I daresay emergency services workers have seen it all, or at least they think they have, until they get that next strange call — whether it’s a fake call from someone who just wants an ambulance ride, or a person with a strange sexual fetish that when carried out, just didn’t go the way he wanted.
But More Confessions of a Trauma Junkie is more than a compilation of funny stories. It gets at the very heart of what it is to be an EMT, a paramedic, a nurse, or a doctor. It is a heroic, exhausting, and emotionally traumatic calling. Other people’s trauma can become the emergency worker’s trauma, even though the workers try very hard not to let these situations affect them. As Sherry points out, “Rule #1: People Die. Rule #2: Medics cannot change rule #1. (But boy, do we try!”)
Having this kind of job means a love-hate relationship with the role. You love the people you work with, and you love helping the patients, but you hate to see people die. Still, you are addicted to trauma; you can’t get wanting to save everyone out of your system. The last section of the book is told by a Hurricane Katrina Military Responder, who makes the point that many of the workers who responded to Hurricane Katrina came away feeling disappointed because they couldn’t do more. Emergency services workers want to keep the world safe. It’s impossible, but they want to try anyway.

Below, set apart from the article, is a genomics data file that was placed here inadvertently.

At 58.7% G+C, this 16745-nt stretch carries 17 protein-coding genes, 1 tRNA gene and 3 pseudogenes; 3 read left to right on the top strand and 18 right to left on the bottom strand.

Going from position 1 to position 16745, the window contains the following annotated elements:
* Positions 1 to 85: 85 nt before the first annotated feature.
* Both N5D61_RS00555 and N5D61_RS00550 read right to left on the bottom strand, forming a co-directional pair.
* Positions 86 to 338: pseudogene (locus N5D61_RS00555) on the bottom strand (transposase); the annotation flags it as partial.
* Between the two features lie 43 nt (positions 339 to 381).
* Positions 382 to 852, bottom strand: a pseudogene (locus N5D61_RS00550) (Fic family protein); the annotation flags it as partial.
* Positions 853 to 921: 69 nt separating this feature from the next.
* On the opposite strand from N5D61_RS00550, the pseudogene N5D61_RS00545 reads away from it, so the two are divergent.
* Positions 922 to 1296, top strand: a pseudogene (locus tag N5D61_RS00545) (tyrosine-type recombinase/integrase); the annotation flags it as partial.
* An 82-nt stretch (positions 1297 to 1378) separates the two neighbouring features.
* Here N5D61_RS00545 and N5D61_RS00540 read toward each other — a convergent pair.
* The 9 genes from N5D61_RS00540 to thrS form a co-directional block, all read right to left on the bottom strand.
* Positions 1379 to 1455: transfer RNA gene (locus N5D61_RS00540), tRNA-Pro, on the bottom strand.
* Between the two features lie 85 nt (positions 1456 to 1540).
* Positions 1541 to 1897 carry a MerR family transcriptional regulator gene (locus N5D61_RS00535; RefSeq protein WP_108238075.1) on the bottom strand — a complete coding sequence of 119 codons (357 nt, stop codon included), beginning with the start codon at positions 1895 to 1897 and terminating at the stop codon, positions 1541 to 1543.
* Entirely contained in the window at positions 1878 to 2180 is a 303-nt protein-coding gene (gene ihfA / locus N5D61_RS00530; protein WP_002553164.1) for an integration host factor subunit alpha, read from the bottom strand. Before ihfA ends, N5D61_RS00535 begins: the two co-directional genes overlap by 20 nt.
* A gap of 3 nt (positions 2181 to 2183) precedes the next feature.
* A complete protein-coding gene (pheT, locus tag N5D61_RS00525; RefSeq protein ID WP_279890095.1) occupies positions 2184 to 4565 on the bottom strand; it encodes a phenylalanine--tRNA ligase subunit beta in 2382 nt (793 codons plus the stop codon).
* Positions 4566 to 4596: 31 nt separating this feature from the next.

At the end of the book is a mini-interview with the author. Sherry sums things up best, I think, when she is asked, “Why did you write this book?” She talks about people’s reactions when she tells them what she does for a living and then states:
“What they do not realize until it happens to them is that trauma affects someone who is loved and cherished, and lives are forever changed. I want people to see the world for a moment through my eyes, to walk with me through the broken glass, to sit next to me and hold the hand of the injured or dying, to fight against death thinking that sometimes we just might have the power to win those battles. And then I want them to see the complete lunacy of it all and laugh.”